Even waiting in vain is at least doing something. Men and women resort to all kinds of mundane activities while waiting, as if to deny that they are waiting or to try to forget the fact: reading, talking, listening to music, watching television screens, making cell phone calls, or gaming, WAPing, and playing or working with their laptops. They also tend to be, to some degree, tense and irritated, as is obvious from their looking at clocks, wrist watches, timetables, graffiti, and litter on the floor, or staring absentmindedly into the distance with an inward look. In such situations there is always the question of how and where one should look when among strangers, or what strategies to develop for "averting the gaze so as not to engage in interaction" (Bissell 2007: 285). Some people watch eagerly for the bus or train they are waiting for, as if they could conjure it into existence. Or they may camouflage their pursuit by eating, drinking, or smoking, as if they were not waiting at all.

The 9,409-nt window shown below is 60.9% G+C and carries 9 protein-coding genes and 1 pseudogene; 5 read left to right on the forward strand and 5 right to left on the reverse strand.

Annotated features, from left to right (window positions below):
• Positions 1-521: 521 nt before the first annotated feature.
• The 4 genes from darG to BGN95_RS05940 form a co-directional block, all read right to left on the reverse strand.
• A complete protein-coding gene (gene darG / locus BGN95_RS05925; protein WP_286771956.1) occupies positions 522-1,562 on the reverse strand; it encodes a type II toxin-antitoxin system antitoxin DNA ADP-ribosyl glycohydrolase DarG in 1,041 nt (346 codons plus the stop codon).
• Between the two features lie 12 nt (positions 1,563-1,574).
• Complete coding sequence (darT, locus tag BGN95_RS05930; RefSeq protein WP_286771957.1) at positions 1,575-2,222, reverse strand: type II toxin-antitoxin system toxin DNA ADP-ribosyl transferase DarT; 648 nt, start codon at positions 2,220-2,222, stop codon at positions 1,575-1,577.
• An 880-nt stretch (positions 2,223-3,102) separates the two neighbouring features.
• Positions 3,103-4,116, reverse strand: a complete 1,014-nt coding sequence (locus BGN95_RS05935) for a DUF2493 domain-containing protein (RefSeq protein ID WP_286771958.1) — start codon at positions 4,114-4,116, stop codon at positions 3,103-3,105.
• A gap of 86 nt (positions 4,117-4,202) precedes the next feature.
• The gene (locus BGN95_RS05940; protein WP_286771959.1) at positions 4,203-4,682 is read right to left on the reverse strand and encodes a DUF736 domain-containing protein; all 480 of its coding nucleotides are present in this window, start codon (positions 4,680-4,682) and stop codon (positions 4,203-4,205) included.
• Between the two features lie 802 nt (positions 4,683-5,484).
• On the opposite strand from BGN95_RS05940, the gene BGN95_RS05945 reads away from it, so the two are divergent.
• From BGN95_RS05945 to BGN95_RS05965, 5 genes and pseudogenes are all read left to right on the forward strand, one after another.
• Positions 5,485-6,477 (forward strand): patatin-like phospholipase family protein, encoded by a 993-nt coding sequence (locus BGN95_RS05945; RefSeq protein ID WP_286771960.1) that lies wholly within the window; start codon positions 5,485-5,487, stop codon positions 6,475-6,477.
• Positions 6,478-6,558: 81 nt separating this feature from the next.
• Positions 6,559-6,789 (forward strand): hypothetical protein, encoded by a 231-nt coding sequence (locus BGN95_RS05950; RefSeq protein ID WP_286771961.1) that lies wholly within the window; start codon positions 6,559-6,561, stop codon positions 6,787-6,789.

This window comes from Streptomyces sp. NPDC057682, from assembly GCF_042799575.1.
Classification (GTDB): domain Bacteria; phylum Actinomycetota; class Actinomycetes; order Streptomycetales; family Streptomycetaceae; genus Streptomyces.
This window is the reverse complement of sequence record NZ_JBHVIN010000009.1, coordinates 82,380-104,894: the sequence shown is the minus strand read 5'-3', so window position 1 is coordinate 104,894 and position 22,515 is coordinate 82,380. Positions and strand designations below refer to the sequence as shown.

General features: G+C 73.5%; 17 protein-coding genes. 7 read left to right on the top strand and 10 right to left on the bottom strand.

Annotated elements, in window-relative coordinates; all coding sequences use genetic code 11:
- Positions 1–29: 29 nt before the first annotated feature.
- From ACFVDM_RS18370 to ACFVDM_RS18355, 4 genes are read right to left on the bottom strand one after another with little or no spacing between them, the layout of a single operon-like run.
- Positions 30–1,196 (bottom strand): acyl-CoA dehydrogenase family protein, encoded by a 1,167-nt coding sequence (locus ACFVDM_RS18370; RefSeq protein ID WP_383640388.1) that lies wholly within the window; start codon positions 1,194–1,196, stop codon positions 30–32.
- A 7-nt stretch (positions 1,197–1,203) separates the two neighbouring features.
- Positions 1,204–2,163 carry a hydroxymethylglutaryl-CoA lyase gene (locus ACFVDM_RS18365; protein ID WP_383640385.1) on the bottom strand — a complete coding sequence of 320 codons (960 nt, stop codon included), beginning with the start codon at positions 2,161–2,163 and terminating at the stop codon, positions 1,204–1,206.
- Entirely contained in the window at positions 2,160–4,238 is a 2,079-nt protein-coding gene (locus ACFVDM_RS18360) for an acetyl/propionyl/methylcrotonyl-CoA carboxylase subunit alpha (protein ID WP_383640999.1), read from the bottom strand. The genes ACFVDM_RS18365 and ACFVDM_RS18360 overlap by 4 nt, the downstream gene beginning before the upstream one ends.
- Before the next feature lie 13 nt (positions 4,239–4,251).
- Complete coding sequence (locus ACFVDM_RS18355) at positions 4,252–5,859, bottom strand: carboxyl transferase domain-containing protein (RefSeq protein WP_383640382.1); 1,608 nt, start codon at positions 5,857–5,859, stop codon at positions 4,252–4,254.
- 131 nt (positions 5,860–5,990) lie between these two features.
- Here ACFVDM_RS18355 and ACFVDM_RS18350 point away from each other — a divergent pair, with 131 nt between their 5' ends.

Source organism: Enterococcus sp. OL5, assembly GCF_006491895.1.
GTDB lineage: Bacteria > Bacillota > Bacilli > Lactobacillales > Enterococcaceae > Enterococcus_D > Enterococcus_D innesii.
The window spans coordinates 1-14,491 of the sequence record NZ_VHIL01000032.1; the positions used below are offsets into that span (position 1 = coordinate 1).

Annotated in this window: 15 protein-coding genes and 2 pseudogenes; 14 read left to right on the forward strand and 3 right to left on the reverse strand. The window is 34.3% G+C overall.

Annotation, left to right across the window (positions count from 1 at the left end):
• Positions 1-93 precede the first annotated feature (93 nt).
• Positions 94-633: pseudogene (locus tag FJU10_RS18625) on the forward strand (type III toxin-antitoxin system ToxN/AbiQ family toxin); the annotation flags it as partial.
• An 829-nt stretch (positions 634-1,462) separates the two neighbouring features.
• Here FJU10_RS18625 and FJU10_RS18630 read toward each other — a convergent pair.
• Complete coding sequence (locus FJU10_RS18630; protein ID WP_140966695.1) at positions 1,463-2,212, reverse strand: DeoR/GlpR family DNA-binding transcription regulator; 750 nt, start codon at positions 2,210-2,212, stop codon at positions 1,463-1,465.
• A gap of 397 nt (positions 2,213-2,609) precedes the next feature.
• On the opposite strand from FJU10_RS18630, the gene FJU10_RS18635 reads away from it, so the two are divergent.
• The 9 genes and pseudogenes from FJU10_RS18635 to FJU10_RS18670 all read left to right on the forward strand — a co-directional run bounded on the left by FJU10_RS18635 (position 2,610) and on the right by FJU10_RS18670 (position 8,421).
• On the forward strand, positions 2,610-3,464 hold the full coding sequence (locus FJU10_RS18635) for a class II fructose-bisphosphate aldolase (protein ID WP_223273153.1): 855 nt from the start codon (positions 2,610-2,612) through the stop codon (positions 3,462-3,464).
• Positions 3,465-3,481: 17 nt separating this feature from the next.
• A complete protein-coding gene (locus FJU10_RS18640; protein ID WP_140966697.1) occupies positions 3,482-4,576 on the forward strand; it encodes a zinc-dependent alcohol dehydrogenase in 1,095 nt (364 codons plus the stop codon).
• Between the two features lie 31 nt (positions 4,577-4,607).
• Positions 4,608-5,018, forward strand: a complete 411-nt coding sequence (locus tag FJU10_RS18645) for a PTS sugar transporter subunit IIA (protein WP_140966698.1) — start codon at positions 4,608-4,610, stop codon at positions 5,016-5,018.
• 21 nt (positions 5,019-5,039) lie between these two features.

The choreography of waiting is rich. Depending on personality and circumstances, people stand or sit still, balance on their feet, lean against walls or pillars, squat, lie down, or walk to and fro; some people whistle, hum, sleep, or close their eyes. They wait alone or in a group, in an orderly line or randomly dispersed, with their arms folded or hanging loosely, hands in pockets or in their laps. For an ethnographer there is in fact much to observe. The dominant impression of passivity is contradicted by all the small movements and diversions.

Above all, however, waiting seems to be a state of mind, a psychological condition that is not directly observable. An observer can learn to see what is going on at bus stops, for example, or in the waiting room of a dental office. But no one can really know what others are up to, what they are feeling or daydreaming.